From abroad: What’s cooking in London

Queen Victoria statue facing away from Buckingham Palace. [Photo by Adesewa Egunsola’16]

Queen Victoria statue facing away from Buckingham Palace. [Photo by Adesewa Egunsola’16]

By Adesewa Egunsola

I was the person who once burnt an egg while trying to boil it. I wasn’t completely clear on how long you were supposed to keep it on the stove and ended up boiling it for close to 30 minutes—most recipes recommend a third of that. At Lafayette, I’ve had the luxury of avoiding such catastrophes, because the college gives students the ability to enroll in a meal plan for all four years. Unfortunately or, as it turns out, fortunately, my study abroad program in London doesn’t offer any meal programs.

I’m completely in charge of what I eat. Pride won’t let me cop out by eating out for every meal or making frozen dinners. So I’ve had to force myself to begin cooking. Thankfully, I haven’t burnt down the kitchen or caused any fires yet. Nor have I given myself food poisoning, at least to my knowledge. But I have learnt the importance of spices and that sometimes it’s possible for food to taste as bad as it looks.

I always thought being in college was one of the final levels of becoming a fully independent adult until I came to London. It’s been seven weeks since I’ve started my program and already I’ve achieved a personal growth, that for me, I could have only obtained from traveling abroad.

The kitchen and the classroom are the same in this regard. Another glaring difference between studying abroad, especially in London is the structure of the course. While professors are far from holding our hands at Lafayette, they still provide a significant amount of guidance. They often give multiple tests, papers, and assignments so that both the student and the professor have a way of gaging how well the class is learning the material and to make sure students don’t fall too far behind.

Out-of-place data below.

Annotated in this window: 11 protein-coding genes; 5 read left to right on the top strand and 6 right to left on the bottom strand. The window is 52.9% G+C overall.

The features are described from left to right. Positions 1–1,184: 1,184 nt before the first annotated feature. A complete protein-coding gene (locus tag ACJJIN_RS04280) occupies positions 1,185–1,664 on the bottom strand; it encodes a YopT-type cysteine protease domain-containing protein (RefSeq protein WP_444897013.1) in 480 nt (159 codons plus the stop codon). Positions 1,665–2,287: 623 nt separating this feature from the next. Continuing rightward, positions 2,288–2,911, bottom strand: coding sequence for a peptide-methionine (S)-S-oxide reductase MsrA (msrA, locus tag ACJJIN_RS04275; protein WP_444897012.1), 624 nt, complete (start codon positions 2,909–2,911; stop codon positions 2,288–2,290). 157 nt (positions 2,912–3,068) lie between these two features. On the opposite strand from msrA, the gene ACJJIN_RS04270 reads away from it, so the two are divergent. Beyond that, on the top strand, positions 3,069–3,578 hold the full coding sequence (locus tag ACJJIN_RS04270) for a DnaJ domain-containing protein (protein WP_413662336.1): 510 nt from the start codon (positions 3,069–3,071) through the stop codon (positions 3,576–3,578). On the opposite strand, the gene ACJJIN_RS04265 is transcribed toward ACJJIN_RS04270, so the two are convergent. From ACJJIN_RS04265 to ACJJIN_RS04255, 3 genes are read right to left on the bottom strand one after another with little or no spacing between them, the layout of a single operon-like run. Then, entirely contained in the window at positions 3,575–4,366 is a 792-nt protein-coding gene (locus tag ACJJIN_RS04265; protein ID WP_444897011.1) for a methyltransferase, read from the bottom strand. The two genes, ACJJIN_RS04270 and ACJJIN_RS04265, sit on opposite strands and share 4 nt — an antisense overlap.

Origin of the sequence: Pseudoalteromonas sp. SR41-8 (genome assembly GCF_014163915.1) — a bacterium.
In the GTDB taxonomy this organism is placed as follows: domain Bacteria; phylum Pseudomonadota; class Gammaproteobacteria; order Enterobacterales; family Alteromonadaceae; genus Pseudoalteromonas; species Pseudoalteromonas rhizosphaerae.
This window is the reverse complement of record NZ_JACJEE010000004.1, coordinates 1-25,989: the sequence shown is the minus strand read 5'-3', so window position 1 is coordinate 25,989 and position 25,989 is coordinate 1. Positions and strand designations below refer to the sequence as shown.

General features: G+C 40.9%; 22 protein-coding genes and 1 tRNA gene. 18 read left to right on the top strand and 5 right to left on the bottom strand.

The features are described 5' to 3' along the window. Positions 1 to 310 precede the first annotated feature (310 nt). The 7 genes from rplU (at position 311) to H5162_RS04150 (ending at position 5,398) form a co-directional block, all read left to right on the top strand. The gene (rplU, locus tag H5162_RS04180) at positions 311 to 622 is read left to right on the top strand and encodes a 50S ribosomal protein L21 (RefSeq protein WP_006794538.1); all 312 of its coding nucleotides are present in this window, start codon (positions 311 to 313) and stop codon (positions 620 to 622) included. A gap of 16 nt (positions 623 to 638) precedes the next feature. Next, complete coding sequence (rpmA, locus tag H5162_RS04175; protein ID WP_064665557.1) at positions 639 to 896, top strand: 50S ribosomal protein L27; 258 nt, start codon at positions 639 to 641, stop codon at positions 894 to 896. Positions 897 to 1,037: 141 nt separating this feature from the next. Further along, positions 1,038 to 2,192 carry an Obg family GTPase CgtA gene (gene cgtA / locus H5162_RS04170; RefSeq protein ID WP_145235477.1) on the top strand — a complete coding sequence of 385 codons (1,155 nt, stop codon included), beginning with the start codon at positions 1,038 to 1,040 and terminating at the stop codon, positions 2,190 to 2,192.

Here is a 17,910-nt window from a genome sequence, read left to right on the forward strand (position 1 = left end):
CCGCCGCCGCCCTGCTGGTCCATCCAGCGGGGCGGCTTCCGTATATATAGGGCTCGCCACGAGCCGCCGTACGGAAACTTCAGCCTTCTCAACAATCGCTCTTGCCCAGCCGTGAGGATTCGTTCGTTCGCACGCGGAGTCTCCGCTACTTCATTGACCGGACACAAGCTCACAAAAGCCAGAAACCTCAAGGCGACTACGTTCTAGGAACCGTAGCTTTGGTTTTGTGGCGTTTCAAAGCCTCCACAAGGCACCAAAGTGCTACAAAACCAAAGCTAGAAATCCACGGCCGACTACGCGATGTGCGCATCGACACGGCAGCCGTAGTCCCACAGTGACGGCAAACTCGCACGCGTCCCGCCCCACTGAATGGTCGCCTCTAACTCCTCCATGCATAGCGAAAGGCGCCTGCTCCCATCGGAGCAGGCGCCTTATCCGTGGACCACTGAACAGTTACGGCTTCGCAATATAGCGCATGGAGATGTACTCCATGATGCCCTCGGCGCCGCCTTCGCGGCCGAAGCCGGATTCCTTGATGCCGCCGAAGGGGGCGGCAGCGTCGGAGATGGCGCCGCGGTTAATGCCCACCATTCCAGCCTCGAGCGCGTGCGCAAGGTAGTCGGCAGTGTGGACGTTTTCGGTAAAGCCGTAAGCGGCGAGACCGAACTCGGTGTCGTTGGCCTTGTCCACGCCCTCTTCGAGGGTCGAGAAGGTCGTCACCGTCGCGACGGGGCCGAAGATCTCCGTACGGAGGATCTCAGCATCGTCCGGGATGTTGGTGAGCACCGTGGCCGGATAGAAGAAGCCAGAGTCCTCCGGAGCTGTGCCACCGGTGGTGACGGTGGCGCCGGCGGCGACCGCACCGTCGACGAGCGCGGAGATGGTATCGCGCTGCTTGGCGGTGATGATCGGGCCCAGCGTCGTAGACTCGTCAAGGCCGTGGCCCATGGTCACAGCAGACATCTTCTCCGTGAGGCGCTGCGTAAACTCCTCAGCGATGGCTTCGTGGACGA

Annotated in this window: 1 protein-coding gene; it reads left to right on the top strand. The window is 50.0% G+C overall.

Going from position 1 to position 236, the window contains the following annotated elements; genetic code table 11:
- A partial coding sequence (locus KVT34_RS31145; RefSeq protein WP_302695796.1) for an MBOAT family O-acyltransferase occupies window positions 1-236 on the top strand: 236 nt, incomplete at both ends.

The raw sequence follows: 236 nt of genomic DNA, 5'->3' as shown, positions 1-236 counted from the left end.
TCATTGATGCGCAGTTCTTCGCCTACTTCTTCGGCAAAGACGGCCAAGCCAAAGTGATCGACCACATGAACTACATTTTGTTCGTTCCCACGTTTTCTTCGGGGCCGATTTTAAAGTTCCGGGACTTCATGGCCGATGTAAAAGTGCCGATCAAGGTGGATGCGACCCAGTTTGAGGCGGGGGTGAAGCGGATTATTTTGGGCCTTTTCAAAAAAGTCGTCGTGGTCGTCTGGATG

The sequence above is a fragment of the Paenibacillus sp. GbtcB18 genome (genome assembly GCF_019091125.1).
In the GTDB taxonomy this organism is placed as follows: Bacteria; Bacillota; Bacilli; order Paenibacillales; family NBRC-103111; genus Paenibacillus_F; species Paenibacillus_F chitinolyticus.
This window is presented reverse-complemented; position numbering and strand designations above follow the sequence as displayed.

That’s just not the case here; you have to learn mostly independently, so whether you learn or not is up to you. In one of my classes I was given suggested readings and the only things I was being graded on were one paper and the final exam. There was no homework, test, or quizzes to help me understand how well I had soaked up the material. I believe this is the case, because here students are less concerned than American students with what the actual grade is. A “C” is a good grade here, and “A’s” are practically unheard of. I feel as though I need to be proactive with my learning, but I don’t feel the need to be as competitive.

Overall, being abroad has caused me to be reflective about everything happening in my life. I appreciate everything my experiences have taught me so far, but I also appreciate so much more now all the little things I took for granted at Lafayette. I’m excited to continue on my journey, no matter what obstacles might be waiting for me ahead.